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Passage A Think About ItThink About ItThink About ItThink About It Read About ItRead About ItRead About ItRead About It Talk About ItTalk About ItTalk.

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Presentation on theme: "Passage A Think About ItThink About ItThink About ItThink About It Read About ItRead About ItRead About ItRead About It Talk About ItTalk About ItTalk."— Presentation transcript:

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2 Passage A Think About ItThink About ItThink About ItThink About It Read About ItRead About ItRead About ItRead About It Talk About ItTalk About ItTalk About ItTalk About It Write About ItWrite About ItWrite About ItWrite About It

3 1.In what way do you usually learn English vocabulary? Do you often ask the native speakers to explain English words for you? Reference: Open.

4 2.How do you understand the German proverb “Whoever cares to learn will always find a teacher”? Anyone who is willing to learn will make use of every chance to learn something from others. Reference:

5 3.Do you think to teach is also to learn? Why? Yes, because when we are asked to teach what we are supposed to know, it often turns out not as obvious as we thought to be. Reference:

6 Read About It Language PointsLanguage PointsLanguage PointsLanguage Points Content AwarenessContent AwarenessContent AwarenessContent Awareness Language FocusLanguage FocusLanguage FocusLanguage Focus

7 Several weeks ago I was riding in a cab when the driver’s eyes caught mine in the rear view mirror and he said, “Excuse me, Miss? Can you help me?”rear As any hard-bitten city dweller knows, the correct answer to a question like “Can you help me?” should always be some version of “It depends.” I chirped, “Sure.” “Thank you,” he said. He passed a slip of yellow paper into the back seat. Tongue-tied I stared at the paper, wondering. Was this a joke? A threat? Hand- printed on the paper in tiny block letters was this: proverb peculiar idiomatic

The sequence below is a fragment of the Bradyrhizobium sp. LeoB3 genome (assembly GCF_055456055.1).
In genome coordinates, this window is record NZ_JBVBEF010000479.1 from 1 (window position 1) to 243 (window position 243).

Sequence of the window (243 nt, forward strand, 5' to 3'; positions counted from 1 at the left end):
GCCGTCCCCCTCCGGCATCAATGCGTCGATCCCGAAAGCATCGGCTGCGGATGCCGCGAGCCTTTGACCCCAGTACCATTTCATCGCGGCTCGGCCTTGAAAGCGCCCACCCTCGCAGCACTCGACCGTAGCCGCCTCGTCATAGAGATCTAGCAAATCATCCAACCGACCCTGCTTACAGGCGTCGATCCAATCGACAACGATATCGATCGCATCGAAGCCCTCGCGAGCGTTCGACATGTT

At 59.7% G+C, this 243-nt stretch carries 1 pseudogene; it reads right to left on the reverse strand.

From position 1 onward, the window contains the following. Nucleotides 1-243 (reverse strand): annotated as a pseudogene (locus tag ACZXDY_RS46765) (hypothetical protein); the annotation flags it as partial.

8 “Please,” he said. “What is the meaning of these words?” I stared at the words in the distressed way you might stare at party guests whose faces you’ve seen somewhere before but whose names have escaped your mind. Proverb? Peculiar? Idiomatic? How on earth should I know? It’s one thing to use a word, it’s another to explain it. I resorted to shifting the topic.resorted “Where did you get these words?” The driver explained that he was Pakistani. He listened to the radio as he drove and often jotted down unfamiliar, fascinating words whose meanings and spellings he then sought from his passengers.jotted “Peculiar,” he said. “What does this mean?” I could manage that one. “Strange,” I said. “Odd. Often with a hint of something suspicious.”hint “Thank you, Miss. And idiomatic?”